Assignment: Read articles:

1) “What Children Think of the Internet (and Why It Matters)”

2) “Many Children Under 5 Are Left to Their Mobile Devices, Survey Finds”

3) “The American Academy Of Pediatrics Just Changed Their Guidelines On Kids And Screen Time”

4) “Relax. The Internet isn’t destroying your kid’s brain.”

5) “Hey parents, children and iPads are a bad mix”

Guiding Question: Should parents take initiative to control their child’s screentime?

Response: In articles targeting parents of children and adolescents who use the internet, many claim that the internet is purely a bad influence on children while some say that it doesn’t hold detrimental effects. However, current research has found that,

“Seventy percent of the parents reported allowing their children, ages 6 months to 4 years old, to play with mobile devices while the parents did housework, and 65 percent said they had done so to placate a child in public” (Louis “Many children under 5…”)

Basically the technology serves as a form to occupy the child and take care of them. It’s serving as a substitute for parents who may be busy. Yes, parents may be busy, but they could still have their children play with something or find some other activities if they don’t want them exposed to the internet. By giving the technology to children in such cases, it would not be a surprise if they gradually used the internet more as they grew up. The idea that it’s also used to placate a child would only cause the child to think that they can use their tantrums as a method to get the internet. They could use the parent’s annoyance against them to get what they want, which would just promote negative behavior in order to use the internet.

We even have to consider how the times have changed, when now so many children have their own smartphones, while they used to be lucky to get a flip-phone just to call their mom. “According to a nationwide survey by Common Sense Media, 72 percent of children 8 or younger used a mobile device in 2013, for example, compared with 38 percent in 2011” (Louis “Many Children Under 5”). That’s a drastic increase in the use of smartphones over a short period of time. Parents don’t necessarily have to give their children the newest version of the iPhone and could simply give them something simpler. That way, the children won’t be so focused on their phone. Part of this addiction to smartphones seems to come from parents buying children smartphones. It may be that it’s too much of a change (occurred too quickly) so they can’t adapt. Perhaps introducing a simpler phone and other types of technology would help children’s interaction with the technology. It’s important that the parent makes sure the child isn’t receiving too much information too quickly in a society where we know internet plays a big role.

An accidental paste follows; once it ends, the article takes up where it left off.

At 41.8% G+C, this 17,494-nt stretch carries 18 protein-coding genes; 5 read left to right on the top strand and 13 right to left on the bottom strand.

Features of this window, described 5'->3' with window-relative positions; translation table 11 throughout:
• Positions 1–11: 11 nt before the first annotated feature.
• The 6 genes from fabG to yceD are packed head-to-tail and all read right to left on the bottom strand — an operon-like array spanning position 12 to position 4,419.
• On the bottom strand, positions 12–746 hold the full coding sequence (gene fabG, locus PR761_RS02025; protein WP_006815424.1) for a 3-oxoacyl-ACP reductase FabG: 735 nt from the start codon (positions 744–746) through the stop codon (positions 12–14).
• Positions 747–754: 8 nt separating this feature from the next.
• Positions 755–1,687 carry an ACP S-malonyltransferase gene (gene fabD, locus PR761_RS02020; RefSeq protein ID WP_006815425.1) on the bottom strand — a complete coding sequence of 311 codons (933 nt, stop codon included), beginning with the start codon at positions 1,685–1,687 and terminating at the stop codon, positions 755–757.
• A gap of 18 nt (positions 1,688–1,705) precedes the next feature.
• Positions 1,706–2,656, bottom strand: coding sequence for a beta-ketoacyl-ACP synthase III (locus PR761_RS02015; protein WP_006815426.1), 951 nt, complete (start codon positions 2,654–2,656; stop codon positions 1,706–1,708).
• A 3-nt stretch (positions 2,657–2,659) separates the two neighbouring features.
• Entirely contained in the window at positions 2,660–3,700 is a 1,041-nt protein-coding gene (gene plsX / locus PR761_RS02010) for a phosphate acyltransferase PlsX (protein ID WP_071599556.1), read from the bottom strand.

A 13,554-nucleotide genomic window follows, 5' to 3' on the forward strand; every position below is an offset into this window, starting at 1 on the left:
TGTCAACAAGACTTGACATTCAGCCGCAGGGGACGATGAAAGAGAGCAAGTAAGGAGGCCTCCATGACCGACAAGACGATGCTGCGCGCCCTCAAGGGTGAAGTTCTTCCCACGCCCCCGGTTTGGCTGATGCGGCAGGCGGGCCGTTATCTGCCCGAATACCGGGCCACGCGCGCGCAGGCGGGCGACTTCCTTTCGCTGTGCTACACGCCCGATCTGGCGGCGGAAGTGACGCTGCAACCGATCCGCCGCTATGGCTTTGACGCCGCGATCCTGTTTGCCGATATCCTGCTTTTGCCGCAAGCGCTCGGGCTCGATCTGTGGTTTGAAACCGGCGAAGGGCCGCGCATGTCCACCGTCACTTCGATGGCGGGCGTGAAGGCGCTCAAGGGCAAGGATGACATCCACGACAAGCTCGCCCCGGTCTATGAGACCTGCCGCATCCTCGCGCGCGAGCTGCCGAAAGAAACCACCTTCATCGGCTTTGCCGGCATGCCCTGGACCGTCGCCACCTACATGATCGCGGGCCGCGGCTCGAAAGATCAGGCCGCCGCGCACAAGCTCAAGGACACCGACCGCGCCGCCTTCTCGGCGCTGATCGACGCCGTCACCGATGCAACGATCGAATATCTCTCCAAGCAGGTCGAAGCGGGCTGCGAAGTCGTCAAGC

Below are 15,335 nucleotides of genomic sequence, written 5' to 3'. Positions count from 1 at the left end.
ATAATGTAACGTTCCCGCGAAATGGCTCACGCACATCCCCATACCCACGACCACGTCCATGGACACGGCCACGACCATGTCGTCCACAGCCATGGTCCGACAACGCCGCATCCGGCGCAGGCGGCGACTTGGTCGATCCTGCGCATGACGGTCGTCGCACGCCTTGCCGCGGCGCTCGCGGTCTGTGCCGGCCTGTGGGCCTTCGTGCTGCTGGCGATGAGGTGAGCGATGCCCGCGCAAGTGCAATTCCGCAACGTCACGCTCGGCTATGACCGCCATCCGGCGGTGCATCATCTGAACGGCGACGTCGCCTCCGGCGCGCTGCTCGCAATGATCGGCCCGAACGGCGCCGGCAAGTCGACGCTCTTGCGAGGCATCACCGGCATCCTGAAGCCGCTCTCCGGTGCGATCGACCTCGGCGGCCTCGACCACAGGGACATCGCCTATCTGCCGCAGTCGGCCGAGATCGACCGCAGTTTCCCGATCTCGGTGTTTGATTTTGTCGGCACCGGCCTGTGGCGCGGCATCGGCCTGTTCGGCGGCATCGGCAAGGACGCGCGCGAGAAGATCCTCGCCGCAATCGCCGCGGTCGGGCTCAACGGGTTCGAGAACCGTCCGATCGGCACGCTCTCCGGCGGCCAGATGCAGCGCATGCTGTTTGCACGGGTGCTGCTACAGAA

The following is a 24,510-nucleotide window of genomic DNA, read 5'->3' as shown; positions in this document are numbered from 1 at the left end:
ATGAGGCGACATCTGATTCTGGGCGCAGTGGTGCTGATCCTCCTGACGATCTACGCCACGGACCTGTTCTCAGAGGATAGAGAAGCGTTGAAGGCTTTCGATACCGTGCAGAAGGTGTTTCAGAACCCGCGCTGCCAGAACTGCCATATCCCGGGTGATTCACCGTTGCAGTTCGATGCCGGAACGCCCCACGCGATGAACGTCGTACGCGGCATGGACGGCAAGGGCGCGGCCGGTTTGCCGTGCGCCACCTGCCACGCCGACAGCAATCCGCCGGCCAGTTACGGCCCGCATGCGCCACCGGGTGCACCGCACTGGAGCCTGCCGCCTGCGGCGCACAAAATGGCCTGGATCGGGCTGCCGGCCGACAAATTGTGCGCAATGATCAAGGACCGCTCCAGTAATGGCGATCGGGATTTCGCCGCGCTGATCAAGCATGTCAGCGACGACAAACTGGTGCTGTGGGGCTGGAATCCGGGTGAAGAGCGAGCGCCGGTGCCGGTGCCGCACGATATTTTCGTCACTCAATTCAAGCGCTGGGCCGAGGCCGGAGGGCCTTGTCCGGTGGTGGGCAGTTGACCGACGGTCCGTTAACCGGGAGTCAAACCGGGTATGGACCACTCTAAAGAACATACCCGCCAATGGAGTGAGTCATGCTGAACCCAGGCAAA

Take into consideration that the AAP (American Academy of Pediatrics) has changed their previous policy. It used to be that children under two years old are not to be exposed to the internet. However, they changed it because “‘In a world where ‘screen time’ is becoming simply ‘time’ […], our policies must evolve or become obsolete”’ (“The American Academy Of Pediatrics Just Changed Their Guidelines On Kids And Screen Time”). We have always been afraid of new technologies. We were scared of the radio and of romantic novels, yet now they’re widely accepted now. The AAP is finally acknowledging that technology, including the internet, is already a huge part of people’s lifestyles, and in a place where the technology is already accepted, they can’t simply take it away or tell people not to use it at all. Instead, they’re trying to simply have parents monitor their kids’ time exposure and the type of content that’s seen. According to , one of the points the AAP makes is that:

“It’s OK for your teen to be online. Online relationships are integral to adolescent development. Social media can support identity formation. Teach your teen appropriate behaviors that apply in both the real and online worlds. Ask teens to demonstrate what they are doing online to help you understand both content and context” (“The American Academy Of Pediatrics Just Changed Their Guidelines On Kids And Screen Time”).

Many parents simply see social media as an addiction, and while using it excessively cannot be healthy, as the the AAP suggests, a moderate amount should be okay, especially if it’s necessary to support your identity formation. Identity is partially made up of connections, which are often enforced online. To completely deprive your child of this identity component, would not necessarily help their social skills that are often used online. There’s often some sort of blurred line between the digital and real world, so they could just help in helping their kids understand the differences between them and what sorts of behavior is appropriate.

It seems particularly interesting how the children. It seems that a lot of the concerns of internet use amongst children and adolescents can be solved if parents actively take part:

“Co-engagement counts. Family participation with media facilitates social interactions and learning. Play a video game with your kids. Your perspective influences how your children understand their media experience. For infants and toddlers, co-viewing is essential” (“The American Academy Of Pediatrics Just Changed Their Guidelines On Kids And Screen Time”).